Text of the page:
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Texas' Generous Tax Giveaways for Biz Look Less Magical When You Do the Math

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Eric has already noticed The New York Times piece this morning focused on Dallas' own G. Brint Ryan as a sort of national go-to fixer for companies seeking generous tax breaks from state and local government. The Times piece reports the hard side of those tax breaks -- the screws put to public education, for example.

Texas emerges in this unflattering portrait as a Third World venue where you can do business without having to get all those painful shots. I just wanted to add to what Eric has already told you by mentioning that our local daily journal, The Dallas Morning News, presents the other side of the coin this morning (surprise, surprise).

In an op-ed column, two SMU faculty members (one a former Morning News reporter) inform readers that Texas has won fourth place among the 50 U.S. states in the Fraser Institute of Canada's Economic Freedom of America annual index, an honor the two say explains "why Texas has been growing faster and creating more jobs than other states."

The Fraser Institute, a think tank that supports "greater choice, less government intervention and more personal responsibility," publishes an annual index to rank states, provinces and nations according to how much "freedom" they afford businesses, which can be broadly interpreted as freedom from taxes and regulation.

The authors of this morning's piece in the News report that Texas this year ranks behind only Tennessee, South Dakota and Delaware as a place where you can do business, skate on your taxes and not have to obey too much law. The thing I love about stories like this one in the News is that they always contain a kind of Wimpy's hamburger gladly pay-you-Friday vow of riches to come: Accept what we tell you on faith today, and you shall be rewarded one way or another at a future date.

This one, for example, asserts that "a one-point increase in the economic freedom score raises a state's per-capita income by $7,679 a year." Wow! And they say the Fraser people gave Texas a score of 7.5.

So, if multiplication still works the same way it used to, that means we here in Texas have a per capita income of $57,592.50. Who knew? We're rich! Let's all head for the mall while it lasts.

But alack and alas. The U.S. Census Bureau puts Texas per capita income at about half that amount -- $24,8760. The Bureau of Economic Analysis in the U.S. Department of Commerce tells us Texas is in the next-to-the-bottom quintile nationally for growth in personal income. And how could that be, given all this economic freedom we've got and the Fraser index and so on?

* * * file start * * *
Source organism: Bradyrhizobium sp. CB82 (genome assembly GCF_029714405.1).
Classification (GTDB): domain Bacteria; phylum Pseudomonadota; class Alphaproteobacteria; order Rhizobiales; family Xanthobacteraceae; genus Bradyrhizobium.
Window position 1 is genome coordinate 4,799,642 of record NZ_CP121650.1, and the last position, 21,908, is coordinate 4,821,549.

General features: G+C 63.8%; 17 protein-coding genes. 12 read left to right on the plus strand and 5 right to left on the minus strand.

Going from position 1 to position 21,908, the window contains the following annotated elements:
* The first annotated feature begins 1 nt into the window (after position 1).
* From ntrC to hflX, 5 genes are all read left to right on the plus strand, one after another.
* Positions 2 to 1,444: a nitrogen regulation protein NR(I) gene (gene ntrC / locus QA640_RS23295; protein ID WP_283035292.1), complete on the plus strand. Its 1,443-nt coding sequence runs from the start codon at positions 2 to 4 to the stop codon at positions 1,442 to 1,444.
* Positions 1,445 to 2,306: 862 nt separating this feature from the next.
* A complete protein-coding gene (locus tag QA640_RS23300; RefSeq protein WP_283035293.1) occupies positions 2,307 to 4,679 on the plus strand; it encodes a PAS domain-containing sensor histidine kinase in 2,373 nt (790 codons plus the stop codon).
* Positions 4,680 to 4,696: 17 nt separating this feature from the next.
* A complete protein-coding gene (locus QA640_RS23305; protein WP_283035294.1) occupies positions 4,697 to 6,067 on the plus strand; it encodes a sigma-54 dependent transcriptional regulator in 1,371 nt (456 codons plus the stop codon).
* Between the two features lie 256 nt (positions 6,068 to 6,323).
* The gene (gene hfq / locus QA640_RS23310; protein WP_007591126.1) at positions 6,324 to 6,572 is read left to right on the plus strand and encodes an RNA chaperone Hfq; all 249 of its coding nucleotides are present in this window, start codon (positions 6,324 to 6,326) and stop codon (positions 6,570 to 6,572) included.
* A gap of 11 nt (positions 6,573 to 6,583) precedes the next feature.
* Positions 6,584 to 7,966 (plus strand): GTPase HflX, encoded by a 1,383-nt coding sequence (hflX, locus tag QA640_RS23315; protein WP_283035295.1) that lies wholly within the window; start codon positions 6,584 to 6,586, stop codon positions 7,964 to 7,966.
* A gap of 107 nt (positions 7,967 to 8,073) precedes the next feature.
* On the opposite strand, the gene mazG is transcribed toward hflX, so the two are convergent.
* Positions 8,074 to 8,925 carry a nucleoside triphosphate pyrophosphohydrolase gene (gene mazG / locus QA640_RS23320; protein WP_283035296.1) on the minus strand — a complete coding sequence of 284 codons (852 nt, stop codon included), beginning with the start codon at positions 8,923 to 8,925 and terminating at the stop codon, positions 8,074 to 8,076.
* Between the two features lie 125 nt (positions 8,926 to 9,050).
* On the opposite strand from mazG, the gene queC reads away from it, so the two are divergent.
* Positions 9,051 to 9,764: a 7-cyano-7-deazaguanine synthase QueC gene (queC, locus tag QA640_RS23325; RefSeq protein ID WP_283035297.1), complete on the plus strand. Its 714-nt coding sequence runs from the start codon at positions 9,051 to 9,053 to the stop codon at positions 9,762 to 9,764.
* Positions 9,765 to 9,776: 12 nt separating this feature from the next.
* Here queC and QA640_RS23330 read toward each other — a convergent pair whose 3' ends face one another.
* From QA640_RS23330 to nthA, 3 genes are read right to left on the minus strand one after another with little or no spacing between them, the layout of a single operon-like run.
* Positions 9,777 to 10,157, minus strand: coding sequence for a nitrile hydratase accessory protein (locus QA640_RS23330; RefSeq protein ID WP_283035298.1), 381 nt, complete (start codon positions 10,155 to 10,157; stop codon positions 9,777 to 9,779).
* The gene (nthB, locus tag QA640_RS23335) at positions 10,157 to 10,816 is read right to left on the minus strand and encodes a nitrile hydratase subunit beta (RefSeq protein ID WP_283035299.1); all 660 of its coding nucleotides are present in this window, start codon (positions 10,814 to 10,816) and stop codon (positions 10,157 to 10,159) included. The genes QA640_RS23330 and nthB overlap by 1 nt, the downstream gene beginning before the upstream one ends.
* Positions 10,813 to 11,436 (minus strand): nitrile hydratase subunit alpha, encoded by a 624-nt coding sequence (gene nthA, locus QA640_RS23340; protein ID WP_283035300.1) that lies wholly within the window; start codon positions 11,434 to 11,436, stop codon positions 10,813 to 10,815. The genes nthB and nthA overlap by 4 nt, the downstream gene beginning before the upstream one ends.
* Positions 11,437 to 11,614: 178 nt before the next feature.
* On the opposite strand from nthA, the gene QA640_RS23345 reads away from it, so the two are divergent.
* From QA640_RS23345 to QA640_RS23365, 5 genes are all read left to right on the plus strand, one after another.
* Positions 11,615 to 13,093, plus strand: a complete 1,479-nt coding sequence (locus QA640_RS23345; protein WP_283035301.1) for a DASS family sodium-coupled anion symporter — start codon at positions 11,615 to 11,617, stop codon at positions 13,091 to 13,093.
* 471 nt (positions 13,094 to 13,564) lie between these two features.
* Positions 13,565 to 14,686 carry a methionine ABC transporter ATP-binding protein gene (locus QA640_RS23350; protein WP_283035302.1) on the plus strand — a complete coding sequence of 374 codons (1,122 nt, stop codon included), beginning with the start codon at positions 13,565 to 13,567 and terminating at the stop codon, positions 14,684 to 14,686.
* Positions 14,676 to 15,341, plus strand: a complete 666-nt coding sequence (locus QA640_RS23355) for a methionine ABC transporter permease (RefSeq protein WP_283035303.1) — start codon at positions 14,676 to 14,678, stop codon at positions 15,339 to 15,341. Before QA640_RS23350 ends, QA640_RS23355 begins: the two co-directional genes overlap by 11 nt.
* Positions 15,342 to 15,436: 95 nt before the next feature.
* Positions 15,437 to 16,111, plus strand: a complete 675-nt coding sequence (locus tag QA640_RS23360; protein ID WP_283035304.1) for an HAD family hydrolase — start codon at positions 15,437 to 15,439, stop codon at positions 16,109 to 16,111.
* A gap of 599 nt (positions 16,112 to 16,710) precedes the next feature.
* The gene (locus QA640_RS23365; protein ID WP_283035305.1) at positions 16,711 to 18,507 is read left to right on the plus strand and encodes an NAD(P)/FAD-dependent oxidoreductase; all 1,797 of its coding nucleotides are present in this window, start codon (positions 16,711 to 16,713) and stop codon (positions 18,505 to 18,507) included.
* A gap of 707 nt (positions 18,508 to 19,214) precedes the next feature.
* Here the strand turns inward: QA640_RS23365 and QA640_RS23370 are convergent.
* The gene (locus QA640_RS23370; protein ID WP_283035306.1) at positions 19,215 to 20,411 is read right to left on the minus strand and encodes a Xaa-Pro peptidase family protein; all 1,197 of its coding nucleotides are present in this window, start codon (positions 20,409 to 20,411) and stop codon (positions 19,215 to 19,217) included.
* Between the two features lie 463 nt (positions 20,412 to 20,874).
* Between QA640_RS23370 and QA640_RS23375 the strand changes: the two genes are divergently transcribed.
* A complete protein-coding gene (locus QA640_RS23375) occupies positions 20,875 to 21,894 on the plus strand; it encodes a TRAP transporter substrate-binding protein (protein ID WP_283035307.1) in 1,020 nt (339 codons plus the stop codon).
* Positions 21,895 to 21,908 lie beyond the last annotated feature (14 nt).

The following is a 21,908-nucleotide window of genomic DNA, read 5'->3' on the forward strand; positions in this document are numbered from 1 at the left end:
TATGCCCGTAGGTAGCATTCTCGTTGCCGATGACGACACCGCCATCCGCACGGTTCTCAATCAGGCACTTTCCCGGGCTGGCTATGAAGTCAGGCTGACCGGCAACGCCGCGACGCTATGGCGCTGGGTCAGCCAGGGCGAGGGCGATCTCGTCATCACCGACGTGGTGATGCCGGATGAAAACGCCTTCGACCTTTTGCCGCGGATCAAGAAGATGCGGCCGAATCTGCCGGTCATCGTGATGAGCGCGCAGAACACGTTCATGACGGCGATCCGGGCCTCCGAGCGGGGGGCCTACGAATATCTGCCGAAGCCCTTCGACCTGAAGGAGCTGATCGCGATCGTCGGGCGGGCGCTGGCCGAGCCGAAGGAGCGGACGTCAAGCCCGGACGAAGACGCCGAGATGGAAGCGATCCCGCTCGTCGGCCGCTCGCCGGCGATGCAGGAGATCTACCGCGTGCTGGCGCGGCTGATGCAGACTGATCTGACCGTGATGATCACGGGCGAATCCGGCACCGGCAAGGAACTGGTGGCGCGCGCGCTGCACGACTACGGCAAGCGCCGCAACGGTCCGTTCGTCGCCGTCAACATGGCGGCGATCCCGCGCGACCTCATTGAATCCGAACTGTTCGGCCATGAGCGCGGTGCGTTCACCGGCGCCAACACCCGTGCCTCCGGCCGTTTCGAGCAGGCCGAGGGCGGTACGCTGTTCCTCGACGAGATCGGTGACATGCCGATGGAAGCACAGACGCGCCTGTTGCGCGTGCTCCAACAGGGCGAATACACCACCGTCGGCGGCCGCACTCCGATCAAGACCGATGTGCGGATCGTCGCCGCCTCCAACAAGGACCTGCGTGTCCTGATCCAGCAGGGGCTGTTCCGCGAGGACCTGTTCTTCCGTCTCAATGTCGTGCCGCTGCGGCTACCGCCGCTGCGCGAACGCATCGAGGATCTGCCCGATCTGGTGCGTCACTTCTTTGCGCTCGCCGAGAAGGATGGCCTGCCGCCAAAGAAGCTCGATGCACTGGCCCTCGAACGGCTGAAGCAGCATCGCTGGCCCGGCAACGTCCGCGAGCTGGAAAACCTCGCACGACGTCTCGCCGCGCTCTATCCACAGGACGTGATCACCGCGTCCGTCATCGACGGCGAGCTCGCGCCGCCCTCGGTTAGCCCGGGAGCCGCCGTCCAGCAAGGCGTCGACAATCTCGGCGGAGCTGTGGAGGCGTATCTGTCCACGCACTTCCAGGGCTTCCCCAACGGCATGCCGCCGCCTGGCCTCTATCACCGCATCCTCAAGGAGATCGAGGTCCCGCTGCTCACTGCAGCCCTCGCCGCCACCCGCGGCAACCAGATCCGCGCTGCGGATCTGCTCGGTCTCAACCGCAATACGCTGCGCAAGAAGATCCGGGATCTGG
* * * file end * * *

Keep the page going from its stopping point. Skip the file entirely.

I notice that one of the commenters on Eric's item this morning poses this question: "So if company X has never paid tax in Texas because it's located in NJ, and it relocates to Texas and doesn't pay taxes for a period of time, that's a cost?"

Maybe. Maybe not. But you do have to do the math. The arrival of a new manufacturing plant in a community, for example, is a hugely expensive event. From basic infrastructure to increased student enrollment, from environmental costs to the social costs of policing and hospitalization, a new factory can bust the local budget just by being there.

Doe it create enough new tax base to pay for all of that? Maybe. Maybe not. It depends on what you gave away to get them to come. But you do have to do the math. The scariest thing in the Times piece today, I thought, was its exposition of the way school district tax breaks are set up in Texas so that nobody ever does the math. At all.

A company asks for $20 million in breaks. We just give it to them. The sheer irresponsibility of that whole arrangement is revealed in the fact that some companies don't ask for or accept those kinds of tax breaks because they don't want to gut the school systems that educate their workers' kids.

But we always have the giveaway glee club on the op-ed page of the Morning News, don't we, asserting we will all be rich as Croesus soon if we just stop asking questions, forget about the math and let Brint Ryan have his way with us.

Next: Do we have a brave volunteer in the audience who would be willing to come up on stage and allow the amazing Mr. Ryan to saw you in half? If not, then you might want to take a closer look at the rest of his act.

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